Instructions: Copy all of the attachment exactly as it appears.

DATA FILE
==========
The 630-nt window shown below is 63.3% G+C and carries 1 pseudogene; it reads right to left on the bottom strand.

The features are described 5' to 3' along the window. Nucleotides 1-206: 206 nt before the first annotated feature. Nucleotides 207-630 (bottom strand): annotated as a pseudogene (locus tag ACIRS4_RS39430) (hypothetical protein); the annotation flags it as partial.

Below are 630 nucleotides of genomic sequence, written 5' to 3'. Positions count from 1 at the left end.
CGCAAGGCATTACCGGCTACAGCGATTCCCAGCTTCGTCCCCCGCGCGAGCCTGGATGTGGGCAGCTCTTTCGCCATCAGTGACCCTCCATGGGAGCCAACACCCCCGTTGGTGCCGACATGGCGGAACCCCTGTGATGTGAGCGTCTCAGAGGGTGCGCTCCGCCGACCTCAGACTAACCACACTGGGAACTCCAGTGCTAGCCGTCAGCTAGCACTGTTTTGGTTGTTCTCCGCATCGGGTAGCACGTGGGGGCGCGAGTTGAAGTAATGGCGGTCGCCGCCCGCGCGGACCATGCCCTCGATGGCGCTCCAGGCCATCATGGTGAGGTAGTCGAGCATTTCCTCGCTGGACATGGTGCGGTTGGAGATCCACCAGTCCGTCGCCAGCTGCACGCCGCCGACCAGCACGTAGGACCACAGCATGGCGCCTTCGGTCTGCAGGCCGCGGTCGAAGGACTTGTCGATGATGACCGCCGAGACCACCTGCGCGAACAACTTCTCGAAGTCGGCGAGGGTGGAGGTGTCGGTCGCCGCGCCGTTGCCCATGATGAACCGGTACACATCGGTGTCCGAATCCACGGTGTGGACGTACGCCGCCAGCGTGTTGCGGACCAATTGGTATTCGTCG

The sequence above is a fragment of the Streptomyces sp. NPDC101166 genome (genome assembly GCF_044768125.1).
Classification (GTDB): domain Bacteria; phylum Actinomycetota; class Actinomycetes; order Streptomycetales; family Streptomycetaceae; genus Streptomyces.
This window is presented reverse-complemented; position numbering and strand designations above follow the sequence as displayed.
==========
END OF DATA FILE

The 630-nt window shown below is 63.3% G+C and carries 1 pseudogene; it reads right to left on the bottom strand.

The features are described 5' to 3' along the window. Nucleotides 1-206: 206 nt before the first annotated feature. Nucleotides 207-630 (bottom strand): annotated as a pseudogene (locus tag ACIRS4_RS39430) (hypothetical protein); the annotation flags it as partial.

Below are 630 nucleotides of genomic sequence, written 5' to 3'. Positions count from 1 at the left end.
CGCAAGGCATTACCGGCTACAGCGATTCCCAGCTTCGTCCCCCGCGCGAGCCTGGATGTGGGCAGCTCTTTCGCCATCAGTGACCCTCCATGGGAGCCAACACCCCCGTTGGTGCCGACATGGCGGAACCCCTGTGATGTGAGCGTCTCAGAGGGTGCGCTCCGCCGACCTCAGACTAACCACACTGGGAACTCCAGTGCTAGCCGTCAGCTAGCACTGTTTTGGTTGTTCTCCGCATCGGGTAGCACGTGGGGGCGCGAGTTGAAGTAATGGCGGTCGCCGCCCGCGCGGACCATGCCCTCGATGGCGCTCCAGGCCATCATGGTGAGGTAGTCGAGCATTTCCTCGCTGGACATGGTGCGGTTGGAGATCCACCAGTCCGTCGCCAGCTGCACGCCGCCGACCAGCACGTAGGACCACAGCATGGCGCCTTCGGTCTGCAGGCCGCGGTCGAAGGACTTGTCGATGATGACCGCCGAGACCACCTGCGCGAACAACTTCTCGAAGTCGGCGAGGGTGGAGGTGTCGGTCGCCGCGCCGTTGCCCATGATGAACCGGTACACATCGGTGTCCGAATCCACGGTGTGGACGTACGCCGCCAGCGTGTTGCGGACCAATTGGTATTCGTCG

The sequence above is a fragment of the Streptomyces sp. NPDC101166 genome (genome assembly GCF_044768125.1).
Classification (GTDB): domain Bacteria; phylum Actinomycetota; class Actinomycetes; order Streptomycetales; family Streptomycetaceae; genus Streptomyces.
This window is presented reverse-complemented; position numbering and strand designations above follow the sequence as displayed.